War was probably inevitable even before the shooting started on Lexington Green that day. The fact that the colonists, as shown by their rapid response during the British retreat from Concord, were so well prepared for any attempt by the British to seize their stocks of weapons is evidence enough that armed conflict would have broken out sooner or later. Once this had happened, however, the question remains as to whether or not the conflict would necessarily have escalated into full-scale warfare as it did.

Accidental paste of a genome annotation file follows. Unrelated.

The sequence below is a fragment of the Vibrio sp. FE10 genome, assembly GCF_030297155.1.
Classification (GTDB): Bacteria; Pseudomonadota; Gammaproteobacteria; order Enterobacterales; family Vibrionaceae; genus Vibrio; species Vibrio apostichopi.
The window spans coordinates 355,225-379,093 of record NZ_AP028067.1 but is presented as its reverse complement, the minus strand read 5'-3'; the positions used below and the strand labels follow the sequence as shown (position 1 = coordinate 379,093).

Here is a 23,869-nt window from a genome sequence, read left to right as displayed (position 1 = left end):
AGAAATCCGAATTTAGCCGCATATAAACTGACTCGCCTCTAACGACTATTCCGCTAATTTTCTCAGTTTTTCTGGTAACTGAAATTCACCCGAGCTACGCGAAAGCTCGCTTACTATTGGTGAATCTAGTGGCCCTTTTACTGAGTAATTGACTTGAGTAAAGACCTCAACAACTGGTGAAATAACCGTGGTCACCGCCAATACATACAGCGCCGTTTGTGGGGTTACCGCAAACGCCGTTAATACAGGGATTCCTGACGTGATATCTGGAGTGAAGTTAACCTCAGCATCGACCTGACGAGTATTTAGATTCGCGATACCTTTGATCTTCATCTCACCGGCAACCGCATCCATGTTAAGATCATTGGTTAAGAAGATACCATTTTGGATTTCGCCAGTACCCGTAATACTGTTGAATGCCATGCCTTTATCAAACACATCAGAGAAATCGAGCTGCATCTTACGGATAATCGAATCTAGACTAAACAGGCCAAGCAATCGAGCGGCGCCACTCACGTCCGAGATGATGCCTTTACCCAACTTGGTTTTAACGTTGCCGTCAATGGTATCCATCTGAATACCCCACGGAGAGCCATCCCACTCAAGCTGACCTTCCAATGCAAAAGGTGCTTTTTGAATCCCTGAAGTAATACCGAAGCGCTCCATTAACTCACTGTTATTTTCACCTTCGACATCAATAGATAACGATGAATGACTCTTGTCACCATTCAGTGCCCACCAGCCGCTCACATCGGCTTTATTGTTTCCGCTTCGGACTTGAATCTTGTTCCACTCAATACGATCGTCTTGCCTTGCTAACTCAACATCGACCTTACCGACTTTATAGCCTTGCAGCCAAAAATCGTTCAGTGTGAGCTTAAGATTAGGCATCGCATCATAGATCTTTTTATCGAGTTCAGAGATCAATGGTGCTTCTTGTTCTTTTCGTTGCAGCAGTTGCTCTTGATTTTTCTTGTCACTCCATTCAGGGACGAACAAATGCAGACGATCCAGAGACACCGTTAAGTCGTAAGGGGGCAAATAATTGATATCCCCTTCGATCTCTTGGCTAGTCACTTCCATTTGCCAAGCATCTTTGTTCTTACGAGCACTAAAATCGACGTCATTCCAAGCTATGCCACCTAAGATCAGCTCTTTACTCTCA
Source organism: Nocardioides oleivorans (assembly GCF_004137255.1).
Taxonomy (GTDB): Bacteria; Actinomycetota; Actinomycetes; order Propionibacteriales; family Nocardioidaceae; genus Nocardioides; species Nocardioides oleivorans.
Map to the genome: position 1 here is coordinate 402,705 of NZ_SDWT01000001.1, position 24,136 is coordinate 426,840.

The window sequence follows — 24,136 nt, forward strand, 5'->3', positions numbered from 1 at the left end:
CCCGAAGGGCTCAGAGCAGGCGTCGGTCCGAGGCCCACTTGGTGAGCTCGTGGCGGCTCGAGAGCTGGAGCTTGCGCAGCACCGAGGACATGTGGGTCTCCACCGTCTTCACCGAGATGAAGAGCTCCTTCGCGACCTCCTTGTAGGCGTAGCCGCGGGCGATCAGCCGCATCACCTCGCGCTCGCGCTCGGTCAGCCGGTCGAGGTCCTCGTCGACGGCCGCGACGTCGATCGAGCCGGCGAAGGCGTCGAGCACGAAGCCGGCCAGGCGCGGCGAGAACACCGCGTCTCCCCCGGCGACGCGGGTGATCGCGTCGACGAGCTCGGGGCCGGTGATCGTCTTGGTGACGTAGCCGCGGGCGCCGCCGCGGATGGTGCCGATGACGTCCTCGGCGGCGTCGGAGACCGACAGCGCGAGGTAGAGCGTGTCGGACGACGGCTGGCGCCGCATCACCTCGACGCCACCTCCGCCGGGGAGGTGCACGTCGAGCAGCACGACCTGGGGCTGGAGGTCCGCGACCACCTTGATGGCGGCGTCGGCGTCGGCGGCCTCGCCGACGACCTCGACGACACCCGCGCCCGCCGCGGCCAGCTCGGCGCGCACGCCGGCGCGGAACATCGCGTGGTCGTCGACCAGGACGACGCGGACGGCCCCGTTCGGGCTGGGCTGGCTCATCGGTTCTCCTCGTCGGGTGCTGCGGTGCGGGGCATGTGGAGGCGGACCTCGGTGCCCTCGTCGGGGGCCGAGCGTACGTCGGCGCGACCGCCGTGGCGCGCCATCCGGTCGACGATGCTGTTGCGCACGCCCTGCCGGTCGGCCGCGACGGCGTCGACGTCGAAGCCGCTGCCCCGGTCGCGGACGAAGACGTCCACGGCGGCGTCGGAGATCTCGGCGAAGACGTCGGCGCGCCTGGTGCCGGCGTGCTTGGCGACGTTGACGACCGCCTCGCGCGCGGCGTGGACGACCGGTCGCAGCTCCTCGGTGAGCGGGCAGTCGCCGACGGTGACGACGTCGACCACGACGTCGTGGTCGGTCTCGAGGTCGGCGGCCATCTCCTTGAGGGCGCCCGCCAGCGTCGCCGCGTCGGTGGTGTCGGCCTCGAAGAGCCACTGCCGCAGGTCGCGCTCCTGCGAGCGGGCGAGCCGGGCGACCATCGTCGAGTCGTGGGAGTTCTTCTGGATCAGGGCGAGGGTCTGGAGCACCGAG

In my view, "total" war is never absolutely inevitable. One of the remarkable things about the War of Independence was the degree of sympathy for the colonists that existed in Britain, especially, of course, in the Whig Party. Edmund Burke and others in the Parliamentary opposition believed the Americans' rights as Englishmen had been violated. Burke decried the steps the government had taken in closing the port of Boston and essentially enacting military rule there. However, the king and his administration were absolutely committed to quashing any sort of defiance on the part of the colonies. If conciliatory measures had been carried out by the king, it was still possible the conflict could have been defused after the events on April 19. But he and his ministers had no such intention. Each thing that happened from this point on inflamed both sides all the more. The greater the violence and killing, the less likely either side would back down. Especially after the Battle of Bunker (Breeds) Hill two months later, in which both sides took a shocking number of casualties, the likelihood of any peace agreement soon was nil.